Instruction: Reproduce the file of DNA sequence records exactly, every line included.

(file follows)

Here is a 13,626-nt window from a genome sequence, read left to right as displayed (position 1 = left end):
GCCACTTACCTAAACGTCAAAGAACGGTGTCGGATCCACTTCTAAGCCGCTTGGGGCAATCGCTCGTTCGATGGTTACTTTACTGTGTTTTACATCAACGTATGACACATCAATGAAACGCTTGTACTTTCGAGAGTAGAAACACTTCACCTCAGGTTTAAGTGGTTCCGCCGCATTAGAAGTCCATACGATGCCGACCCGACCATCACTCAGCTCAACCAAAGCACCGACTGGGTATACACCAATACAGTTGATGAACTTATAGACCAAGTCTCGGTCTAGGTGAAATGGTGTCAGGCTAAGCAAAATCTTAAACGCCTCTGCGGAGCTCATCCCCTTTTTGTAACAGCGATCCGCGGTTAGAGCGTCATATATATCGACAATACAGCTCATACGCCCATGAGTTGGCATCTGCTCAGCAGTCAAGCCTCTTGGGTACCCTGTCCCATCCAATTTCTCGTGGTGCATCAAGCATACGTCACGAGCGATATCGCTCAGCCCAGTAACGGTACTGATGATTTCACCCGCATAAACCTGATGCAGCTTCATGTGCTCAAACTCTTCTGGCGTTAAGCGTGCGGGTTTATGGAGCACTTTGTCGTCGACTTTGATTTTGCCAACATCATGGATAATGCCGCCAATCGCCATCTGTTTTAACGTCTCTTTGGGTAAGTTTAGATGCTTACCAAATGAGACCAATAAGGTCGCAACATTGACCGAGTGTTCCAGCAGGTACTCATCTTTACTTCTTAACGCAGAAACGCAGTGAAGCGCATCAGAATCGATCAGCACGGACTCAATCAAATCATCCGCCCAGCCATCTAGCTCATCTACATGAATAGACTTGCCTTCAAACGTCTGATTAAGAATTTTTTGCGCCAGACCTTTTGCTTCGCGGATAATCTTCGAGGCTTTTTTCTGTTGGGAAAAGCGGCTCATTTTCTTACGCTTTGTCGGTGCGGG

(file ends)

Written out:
Here is a 13,626-nt window from a genome sequence, read left to right as displayed (position 1 = left end):
GCCACTTACCTAAACGTCAAAGAACGGTGTCGGATCCACTTCTAAGCCGCTTGGGGCAATCGCTCGTTCGATGGTTACTTTACTGTGTTTTACATCAACGTATGACACATCAATGAAACGCTTGTACTTTCGAGAGTAGAAACACTTCACCTCAGGTTTAAGTGGTTCCGCCGCATTAGAAGTCCATACGATGCCGACCCGACCATCACTCAGCTCAACCAAAGCACCGACTGGGTATACACCAATACAGTTGATGAACTTATAGACCAAGTCTCGGTCTAGGTGAAATGGTGTCAGGCTAAGCAAAATCTTAAACGCCTCTGCGGAGCTCATCCCCTTTTTGTAACAGCGATCCGCGGTTAGAGCGTCATATATATCGACAATACAGCTCATACGCCCATGAGTTGGCATCTGCTCAGCAGTCAAGCCTCTTGGGTACCCTGTCCCATCCAATTTCTCGTGGTGCATCAAGCATACGTCACGAGCGATATCGCTCAGCCCAGTAACGGTACTGATGATTTCACCCGCATAAACCTGATGCAGCTTCATGTGCTCAAACTCTTCTGGCGTTAAGCGTGCGGGTTTATGGAGCACTTTGTCGTCGACTTTGATTTTGCCAACATCATGGATAATGCCGCCAATCGCCATCTGTTTTAACGTCTCTTTGGGTAAGTTTAGATGCTTACCAAATGAGACCAATAAGGTCGCAACATTGACCGAGTGTTCCAGCAGGTACTCATCTTTACTTCTTAACGCAGAAACGCAGTGAAGCGCATCAGAATCGATCAGCACGGACTCAATCAAATCATCCGCCCAGCCATCTAGCTCATCTACATGAATAGACTTGCCTTCAAACGTCTGATTAAGAATTTTTTGCGCCAGACCTTTTGCTTCGCGGATAATCTTCGAGGCTTTTTTCTGTTGGGAAAAGCGGCTCATTTTCTTACGCTTTGTCGGTGCGGG